Last night, I read a story on Local.de, a site with news from Germany. The headline was, “Germany bans gatherings of more than two to control coronavirus spread.”
Today, the headline story on the site was ‘You must carry ID’: Berlin orders strict coronavirus restrictions on daily life.
You can see how fears might be raised, particularly since this is Germany, where demands for carrying ID and papers were a prelude to being able to haul people off to concentration camps. And no, I am not saying that is the German government’s intention. Not at all. But those of us who grew up learning about the horrors of WWII and concentration camps are going to be concerned — or resistant — to such measures, however justified they may seem. And of course, Germany is not the only country limiting citizen’s freedom of movement or tracking people.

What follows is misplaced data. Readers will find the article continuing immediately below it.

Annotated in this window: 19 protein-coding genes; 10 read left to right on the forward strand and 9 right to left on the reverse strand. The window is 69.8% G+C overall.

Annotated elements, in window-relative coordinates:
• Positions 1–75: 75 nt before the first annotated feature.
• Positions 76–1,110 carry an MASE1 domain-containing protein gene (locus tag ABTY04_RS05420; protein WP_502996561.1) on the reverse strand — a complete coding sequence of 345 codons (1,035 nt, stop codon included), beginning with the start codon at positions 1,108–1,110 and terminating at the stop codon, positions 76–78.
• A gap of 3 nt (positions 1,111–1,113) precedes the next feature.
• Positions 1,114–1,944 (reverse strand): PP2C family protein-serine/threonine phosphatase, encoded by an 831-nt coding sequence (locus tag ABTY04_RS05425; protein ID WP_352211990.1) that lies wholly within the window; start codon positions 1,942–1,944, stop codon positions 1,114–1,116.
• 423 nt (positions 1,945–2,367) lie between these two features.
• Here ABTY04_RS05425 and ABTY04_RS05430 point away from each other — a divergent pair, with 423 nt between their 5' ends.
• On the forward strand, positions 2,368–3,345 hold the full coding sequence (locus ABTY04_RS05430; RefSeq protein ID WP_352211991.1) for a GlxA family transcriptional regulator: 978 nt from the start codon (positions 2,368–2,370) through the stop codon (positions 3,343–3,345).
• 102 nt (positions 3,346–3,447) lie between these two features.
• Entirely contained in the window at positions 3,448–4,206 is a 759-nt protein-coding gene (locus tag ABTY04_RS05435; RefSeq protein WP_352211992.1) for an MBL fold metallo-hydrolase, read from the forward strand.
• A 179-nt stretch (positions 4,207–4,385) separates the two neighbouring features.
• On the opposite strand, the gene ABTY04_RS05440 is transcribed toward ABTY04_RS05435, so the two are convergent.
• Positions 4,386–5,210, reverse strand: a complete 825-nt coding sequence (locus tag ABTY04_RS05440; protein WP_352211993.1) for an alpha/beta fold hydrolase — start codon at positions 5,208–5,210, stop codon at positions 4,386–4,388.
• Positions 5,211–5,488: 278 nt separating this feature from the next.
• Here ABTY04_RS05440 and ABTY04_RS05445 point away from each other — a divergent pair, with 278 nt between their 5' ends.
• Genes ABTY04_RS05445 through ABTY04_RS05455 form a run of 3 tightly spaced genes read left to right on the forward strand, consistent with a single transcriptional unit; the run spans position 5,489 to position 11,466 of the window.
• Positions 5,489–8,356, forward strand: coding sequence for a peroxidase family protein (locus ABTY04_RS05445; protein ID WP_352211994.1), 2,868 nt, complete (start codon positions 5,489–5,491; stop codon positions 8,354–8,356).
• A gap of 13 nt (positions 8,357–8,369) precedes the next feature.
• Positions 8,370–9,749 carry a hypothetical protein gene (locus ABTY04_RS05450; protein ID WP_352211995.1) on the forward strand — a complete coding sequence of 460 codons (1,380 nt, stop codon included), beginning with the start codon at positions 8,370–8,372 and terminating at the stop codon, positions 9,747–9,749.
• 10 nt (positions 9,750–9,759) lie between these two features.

The restrictions would be cause for concern under any circumstances, but when you combine it with hate speech blaming Chinese people or Jews for the pandemic, it becomes alarming.
The ACLU has been issuing emails and posts about the risks to civil liberties during this pandemic and seeking to protect rights.
And while I might have expected the first court challenge on restrictions to reach the upper levels of state courts might be a case involving someone refusing to stay at home when they are not sick or symptomatic or someone trying to keep their business open when ordered to shutter, the first case that I’ve actually noticed in the media is a state supreme court case covered on the Volokh Conspiracy: Divided PA Supreme Court: Governor can shut down firearms dealers during Coronavirus emergency
Somehow it figures that the gun rights folks would get their case heard in a hurry while other issues may proceed more slowly.
But do keep watching what happens in tests of government’s ability to restrict our activities during this pandemic. Will the courts defer to the government in all cases, or if not, where will they draw the line?